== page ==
Creag Meagaidh NNR - visiting the reserve leaflet
Welcome to Creag Meagaidh National Nature Reserve, managed by NatureScot
Glaciers scooped out the great bowl of Coire Ardair, leaving a bare rocky landscape that was gradually covered by a mixture of woodland and heath. But from the 1700s, heavy grazing by sheep and deer meant few trees could survive, and much of the wildlife that depends on them was lost.
Now the National Nature Reserve is managed to repair that damage. Creag Meagaidh has some of the most varied habitats in the Highlands, from an Arctic mountain plateau to rare alder woodland.
Managing the deer is the key. The Reserve was the centre of a bold experiment to keep the number of deer in balance with the trees so both could thrive. High on the mountain tops, conditions haven’t changed too much since the time of the glaciers. Just as in other parts of the Cairngorms, these cold windy places are vital for Arctic species like snow bunting, dotterel and mountain hare.
Need to know
Dogs can disturb wildlife. Please keep dogs on a short lead or under close control at sensitive and respect any notices you see.
Going to Coire Ardair or further into the mountains? The weather can change quickly and it’ll be colder and windier than at lower levels, with no shelter. You’ll need good footwear, warm and waterproof clothes, food, water, a map and compass, and experience of mountain walking. Avalanches also happen here in winter, so please check the reports at www.sais.gov.uk before you go.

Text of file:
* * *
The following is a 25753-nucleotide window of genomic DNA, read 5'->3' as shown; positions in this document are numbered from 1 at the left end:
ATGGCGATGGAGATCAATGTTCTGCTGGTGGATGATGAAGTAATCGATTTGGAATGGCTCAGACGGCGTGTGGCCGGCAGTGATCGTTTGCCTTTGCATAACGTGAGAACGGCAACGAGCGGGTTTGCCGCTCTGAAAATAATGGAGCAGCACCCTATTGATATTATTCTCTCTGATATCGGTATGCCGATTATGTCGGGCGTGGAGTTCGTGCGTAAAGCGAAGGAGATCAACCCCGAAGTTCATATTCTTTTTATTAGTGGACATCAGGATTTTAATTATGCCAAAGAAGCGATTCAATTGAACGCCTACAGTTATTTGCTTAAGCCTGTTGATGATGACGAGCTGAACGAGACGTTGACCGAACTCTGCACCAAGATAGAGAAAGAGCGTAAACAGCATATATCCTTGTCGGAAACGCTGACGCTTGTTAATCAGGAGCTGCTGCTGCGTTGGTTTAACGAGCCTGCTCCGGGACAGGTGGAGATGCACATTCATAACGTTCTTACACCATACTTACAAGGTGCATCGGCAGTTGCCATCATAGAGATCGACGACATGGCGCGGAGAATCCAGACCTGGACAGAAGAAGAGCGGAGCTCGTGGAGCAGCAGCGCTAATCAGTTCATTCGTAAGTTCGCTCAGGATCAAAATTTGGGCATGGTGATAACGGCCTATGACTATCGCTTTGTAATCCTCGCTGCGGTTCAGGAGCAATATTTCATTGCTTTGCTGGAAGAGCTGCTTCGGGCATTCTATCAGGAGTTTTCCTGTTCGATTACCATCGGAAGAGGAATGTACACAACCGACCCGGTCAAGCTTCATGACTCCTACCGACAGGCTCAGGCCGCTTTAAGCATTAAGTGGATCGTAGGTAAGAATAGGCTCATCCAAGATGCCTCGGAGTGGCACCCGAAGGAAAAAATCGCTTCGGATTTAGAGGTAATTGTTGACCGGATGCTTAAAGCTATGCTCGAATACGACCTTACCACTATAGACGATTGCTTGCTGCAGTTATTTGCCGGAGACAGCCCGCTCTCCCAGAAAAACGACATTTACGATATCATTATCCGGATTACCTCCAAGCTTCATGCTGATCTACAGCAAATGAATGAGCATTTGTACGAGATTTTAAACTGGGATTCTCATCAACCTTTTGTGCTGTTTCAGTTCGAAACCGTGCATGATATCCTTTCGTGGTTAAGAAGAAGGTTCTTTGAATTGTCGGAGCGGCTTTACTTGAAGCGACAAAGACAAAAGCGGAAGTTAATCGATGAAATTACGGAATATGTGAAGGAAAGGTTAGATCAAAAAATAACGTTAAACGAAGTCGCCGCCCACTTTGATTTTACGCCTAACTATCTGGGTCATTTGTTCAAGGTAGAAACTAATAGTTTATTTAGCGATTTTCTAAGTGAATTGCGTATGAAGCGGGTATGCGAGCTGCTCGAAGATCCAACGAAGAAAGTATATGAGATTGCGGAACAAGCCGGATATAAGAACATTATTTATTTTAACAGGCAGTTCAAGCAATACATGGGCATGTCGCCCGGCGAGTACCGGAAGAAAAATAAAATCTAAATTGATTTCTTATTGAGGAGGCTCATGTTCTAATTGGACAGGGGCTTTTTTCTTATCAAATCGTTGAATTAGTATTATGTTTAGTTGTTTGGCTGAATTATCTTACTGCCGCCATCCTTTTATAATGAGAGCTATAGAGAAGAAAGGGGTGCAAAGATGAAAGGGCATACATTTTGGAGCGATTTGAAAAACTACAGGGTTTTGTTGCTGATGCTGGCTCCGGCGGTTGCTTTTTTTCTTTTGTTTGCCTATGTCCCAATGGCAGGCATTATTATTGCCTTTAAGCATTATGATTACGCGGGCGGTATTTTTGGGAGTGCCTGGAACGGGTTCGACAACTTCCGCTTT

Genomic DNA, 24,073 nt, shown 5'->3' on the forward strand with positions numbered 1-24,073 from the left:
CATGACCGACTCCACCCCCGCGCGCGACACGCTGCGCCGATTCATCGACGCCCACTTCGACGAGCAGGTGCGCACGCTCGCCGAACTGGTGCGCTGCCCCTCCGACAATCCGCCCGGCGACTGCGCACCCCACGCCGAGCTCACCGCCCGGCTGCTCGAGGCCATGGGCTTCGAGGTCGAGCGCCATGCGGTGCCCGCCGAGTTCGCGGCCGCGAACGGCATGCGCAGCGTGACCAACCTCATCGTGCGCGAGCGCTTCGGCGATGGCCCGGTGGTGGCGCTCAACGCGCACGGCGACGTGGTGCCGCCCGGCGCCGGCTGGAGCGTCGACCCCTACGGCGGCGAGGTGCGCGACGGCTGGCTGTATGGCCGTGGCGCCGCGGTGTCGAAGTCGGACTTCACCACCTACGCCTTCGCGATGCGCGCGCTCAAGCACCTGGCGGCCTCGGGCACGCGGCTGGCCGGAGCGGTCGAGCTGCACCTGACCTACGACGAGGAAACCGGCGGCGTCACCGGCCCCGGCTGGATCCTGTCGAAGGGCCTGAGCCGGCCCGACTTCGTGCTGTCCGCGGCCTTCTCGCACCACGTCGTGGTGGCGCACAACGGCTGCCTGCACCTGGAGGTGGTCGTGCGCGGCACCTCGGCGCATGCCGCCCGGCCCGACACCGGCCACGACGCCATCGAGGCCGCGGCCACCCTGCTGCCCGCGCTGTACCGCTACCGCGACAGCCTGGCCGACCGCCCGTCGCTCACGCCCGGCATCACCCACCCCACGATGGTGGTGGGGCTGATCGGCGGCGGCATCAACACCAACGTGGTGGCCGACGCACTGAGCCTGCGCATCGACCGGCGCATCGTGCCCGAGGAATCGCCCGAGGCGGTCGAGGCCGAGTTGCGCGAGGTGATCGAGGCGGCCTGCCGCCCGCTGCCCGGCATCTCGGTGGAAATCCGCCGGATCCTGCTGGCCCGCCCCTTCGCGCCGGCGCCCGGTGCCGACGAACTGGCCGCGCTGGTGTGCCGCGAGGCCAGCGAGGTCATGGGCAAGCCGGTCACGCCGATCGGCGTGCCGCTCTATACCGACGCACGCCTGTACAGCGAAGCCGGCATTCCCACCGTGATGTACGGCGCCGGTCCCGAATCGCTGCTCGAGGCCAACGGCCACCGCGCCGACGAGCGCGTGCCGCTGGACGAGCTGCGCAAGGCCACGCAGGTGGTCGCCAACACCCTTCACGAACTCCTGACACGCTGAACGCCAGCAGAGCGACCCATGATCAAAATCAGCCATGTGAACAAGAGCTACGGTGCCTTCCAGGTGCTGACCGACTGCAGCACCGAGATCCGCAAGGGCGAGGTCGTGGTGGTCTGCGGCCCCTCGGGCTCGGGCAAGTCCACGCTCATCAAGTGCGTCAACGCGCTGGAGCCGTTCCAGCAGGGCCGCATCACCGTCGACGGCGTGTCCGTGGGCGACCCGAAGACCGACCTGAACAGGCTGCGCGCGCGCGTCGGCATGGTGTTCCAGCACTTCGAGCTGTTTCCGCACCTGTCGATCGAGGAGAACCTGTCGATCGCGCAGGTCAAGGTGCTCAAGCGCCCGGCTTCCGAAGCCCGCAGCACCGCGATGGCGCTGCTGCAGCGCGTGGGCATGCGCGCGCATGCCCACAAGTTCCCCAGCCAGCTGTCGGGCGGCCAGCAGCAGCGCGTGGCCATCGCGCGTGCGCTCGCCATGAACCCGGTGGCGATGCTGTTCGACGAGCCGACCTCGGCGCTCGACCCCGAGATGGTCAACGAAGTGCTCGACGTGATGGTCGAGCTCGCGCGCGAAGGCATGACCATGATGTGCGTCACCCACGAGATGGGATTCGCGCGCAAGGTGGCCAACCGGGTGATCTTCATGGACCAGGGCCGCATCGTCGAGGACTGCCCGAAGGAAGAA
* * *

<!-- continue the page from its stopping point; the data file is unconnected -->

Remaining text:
To get a real sense of what makes Creag Meagaidh special, keep walking up the glen from the highpoint of the Allt Dubh Trail and you’ll reach Coire Ardair (pronounced ‘corry ardour’), a wild but peaceful place with a loch beneath dramatic cliffs (10.4km / 6.5 miles round trip). The path is easy to follow, with no steep climbs, but you should allow four hours to get there and back.
Find out more
- Tel 0131 314 4174 or email [email protected]
- Follow @creagmeagaidhNNR.
- Support this NNR at nature.scot/donate-nnr.
An Sìdhean Trail
An Sìdhean (pronounced ‘ann SHEE-ann’) is Gaelic for ‘fairy knoll’. A circular route with good views of the hills and loch. Look out for a glimpse of black grouse, woodcock, woodland birds and fairies if you’re lucky!
A lovely meander through alder wood at the foot of Creag Meagaidh. Plenty of seats and tables to picnic or to sit and look out for siskins and redpolls.
Allt Dubh Trail
Pronounced ‘alt doo’ meaning ‘black burn’ in Gaelic. A path that takes you into the heart of the reserve with great views of the hills, woodland and the loch below. Couple of seats to stop and admire the views.